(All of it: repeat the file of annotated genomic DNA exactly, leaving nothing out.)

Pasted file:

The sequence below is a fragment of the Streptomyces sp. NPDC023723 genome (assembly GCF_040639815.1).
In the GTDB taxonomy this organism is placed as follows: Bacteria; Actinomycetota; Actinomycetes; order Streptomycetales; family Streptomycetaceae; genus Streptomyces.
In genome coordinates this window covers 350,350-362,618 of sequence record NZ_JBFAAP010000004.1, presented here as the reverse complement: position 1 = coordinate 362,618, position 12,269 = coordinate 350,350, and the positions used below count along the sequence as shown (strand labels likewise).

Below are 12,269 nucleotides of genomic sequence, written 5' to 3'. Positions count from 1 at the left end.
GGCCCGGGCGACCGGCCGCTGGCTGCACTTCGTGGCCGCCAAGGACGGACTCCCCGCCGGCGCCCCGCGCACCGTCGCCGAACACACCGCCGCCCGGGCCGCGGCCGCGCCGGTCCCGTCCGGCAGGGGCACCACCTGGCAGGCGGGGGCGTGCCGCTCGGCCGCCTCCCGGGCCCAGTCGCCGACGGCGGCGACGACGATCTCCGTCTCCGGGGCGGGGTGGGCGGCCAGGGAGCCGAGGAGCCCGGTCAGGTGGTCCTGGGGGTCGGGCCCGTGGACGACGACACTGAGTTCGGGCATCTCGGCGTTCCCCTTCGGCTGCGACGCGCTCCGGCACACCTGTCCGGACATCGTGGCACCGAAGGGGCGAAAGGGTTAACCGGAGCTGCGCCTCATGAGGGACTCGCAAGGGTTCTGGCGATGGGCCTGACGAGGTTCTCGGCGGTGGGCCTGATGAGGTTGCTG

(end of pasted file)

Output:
The sequence below is a fragment of the Streptomyces sp. NPDC023723 genome (assembly GCF_040639815.1).
In the GTDB taxonomy this organism is placed as follows: Bacteria; Actinomycetota; Actinomycetes; order Streptomycetales; family Streptomycetaceae; genus Streptomyces.
In genome coordinates this window covers 350,350-362,618 of sequence record NZ_JBFAAP010000004.1, presented here as the reverse complement: position 1 = coordinate 362,618, position 12,269 = coordinate 350,350, and the positions used below count along the sequence as shown (strand labels likewise).

Below are 12,269 nucleotides of genomic sequence, written 5' to 3'. Positions count from 1 at the left end.
GGCCCGGGCGACCGGCCGCTGGCTGCACTTCGTGGCCGCCAAGGACGGACTCCCCGCCGGCGCCCCGCGCACCGTCGCCGAACACACCGCCGCCCGGGCCGCGGCCGCGCCGGTCCCGTCCGGCAGGGGCACCACCTGGCAGGCGGGGGCGTGCCGCTCGGCCGCCTCCCGGGCCCAGTCGCCGACGGCGGCGACGACGATCTCCGTCTCCGGGGCGGGGTGGGCGGCCAGGGAGCCGAGGAGCCCGGTCAGGTGGTCCTGGGGGTCGGGCCCGTGGACGACGACACTGAGTTCGGGCATCTCGGCGTTCCCCTTCGGCTGCGACGCGCTCCGGCACACCTGTCCGGACATCGTGGCACCGAAGGGGCGAAAGGGTTAACCGGAGCTGCGCCTCATGAGGGACTCGCAAGGGTTCTGGCGATGGGCCTGACGAGGTTCTCGGCGGTGGGCCTGATGAGGTTGCTG